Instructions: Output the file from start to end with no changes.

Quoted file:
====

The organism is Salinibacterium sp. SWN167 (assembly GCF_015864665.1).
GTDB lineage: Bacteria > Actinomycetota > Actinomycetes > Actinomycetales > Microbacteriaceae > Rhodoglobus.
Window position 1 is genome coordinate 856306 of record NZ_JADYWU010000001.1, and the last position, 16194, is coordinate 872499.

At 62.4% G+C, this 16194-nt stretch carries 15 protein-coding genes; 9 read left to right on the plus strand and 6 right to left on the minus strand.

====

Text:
The organism is Salinibacterium sp. SWN167 (assembly GCF_015864665.1).
GTDB lineage: Bacteria > Actinomycetota > Actinomycetes > Actinomycetales > Microbacteriaceae > Rhodoglobus.
Window position 1 is genome coordinate 856306 of record NZ_JADYWU010000001.1, and the last position, 16194, is coordinate 872499.

At 62.4% G+C, this 16194-nt stretch carries 15 protein-coding genes; 9 read left to right on the plus strand and 6 right to left on the minus strand.